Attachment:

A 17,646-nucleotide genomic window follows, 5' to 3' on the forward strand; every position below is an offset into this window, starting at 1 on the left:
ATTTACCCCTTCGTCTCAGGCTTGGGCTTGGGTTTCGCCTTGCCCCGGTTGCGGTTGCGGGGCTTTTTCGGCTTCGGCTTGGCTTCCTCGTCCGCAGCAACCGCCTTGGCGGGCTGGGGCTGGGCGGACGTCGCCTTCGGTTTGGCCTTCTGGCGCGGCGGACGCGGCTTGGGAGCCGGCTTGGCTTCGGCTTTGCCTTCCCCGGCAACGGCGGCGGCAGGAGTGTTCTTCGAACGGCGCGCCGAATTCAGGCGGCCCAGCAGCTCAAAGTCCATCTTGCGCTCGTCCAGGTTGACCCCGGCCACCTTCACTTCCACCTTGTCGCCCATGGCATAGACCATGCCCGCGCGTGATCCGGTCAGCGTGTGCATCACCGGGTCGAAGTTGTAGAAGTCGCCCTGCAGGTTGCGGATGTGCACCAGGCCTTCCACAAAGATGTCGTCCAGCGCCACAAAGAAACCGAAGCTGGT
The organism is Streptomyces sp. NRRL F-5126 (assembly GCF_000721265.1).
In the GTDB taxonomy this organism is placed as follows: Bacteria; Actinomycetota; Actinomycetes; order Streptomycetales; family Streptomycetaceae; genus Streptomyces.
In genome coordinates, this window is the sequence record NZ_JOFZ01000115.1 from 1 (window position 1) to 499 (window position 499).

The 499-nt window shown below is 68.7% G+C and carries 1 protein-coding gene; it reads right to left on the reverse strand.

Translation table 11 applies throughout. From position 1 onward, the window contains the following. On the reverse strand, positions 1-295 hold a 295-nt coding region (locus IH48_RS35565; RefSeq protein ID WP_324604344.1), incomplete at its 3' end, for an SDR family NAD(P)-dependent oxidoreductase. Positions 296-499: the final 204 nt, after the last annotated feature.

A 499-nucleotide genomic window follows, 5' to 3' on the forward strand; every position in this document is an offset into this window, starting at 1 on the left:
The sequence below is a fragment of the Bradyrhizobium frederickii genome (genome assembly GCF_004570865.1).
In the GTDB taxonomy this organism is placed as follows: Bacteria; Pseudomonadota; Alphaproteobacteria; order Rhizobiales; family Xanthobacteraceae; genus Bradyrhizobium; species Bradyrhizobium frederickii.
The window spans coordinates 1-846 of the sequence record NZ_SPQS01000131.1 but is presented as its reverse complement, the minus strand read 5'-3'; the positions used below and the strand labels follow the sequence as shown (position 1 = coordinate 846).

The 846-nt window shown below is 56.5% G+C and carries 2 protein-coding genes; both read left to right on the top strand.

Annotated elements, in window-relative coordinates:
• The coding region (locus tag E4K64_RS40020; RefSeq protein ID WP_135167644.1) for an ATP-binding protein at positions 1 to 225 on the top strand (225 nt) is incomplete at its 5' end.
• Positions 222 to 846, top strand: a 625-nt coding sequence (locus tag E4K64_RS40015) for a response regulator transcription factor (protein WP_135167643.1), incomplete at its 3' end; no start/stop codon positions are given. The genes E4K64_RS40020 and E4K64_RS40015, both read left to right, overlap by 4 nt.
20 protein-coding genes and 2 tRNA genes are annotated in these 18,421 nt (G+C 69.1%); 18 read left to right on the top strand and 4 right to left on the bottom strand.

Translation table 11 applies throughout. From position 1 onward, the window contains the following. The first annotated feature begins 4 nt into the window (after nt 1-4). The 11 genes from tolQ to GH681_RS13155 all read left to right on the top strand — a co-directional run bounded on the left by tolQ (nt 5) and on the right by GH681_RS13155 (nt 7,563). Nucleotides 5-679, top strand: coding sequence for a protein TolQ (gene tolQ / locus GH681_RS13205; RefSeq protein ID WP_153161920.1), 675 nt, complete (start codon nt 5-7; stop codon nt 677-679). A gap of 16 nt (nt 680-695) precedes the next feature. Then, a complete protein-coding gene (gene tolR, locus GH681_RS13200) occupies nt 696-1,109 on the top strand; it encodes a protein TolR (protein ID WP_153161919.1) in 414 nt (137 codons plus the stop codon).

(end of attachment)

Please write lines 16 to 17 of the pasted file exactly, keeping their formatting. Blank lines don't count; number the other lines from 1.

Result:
20 protein-coding genes and 2 tRNA genes are annotated in these 18,421 nt (G+C 69.1%); 18 read left to right on the top strand and 4 right to left on the bottom strand.

Translation table 11 applies throughout. From position 1 onward, the window contains the following. The first annotated feature begins 4 nt into the window (after nt 1-4). The 11 genes from tolQ to GH681_RS13155 all read left to right on the top strand — a co-directional run bounded on the left by tolQ (nt 5) and on the right by GH681_RS13155 (nt 7,563). Nucleotides 5-679, top strand: coding sequence for a protein TolQ (gene tolQ / locus GH681_RS13205; RefSeq protein ID WP_153161920.1), 675 nt, complete (start codon nt 5-7; stop codon nt 677-679). A gap of 16 nt (nt 680-695) precedes the next feature. Then, a complete protein-coding gene (gene tolR, locus GH681_RS13200) occupies nt 696-1,109 on the top strand; it encodes a protein TolR (protein ID WP_153161919.1) in 414 nt (137 codons plus the stop codon).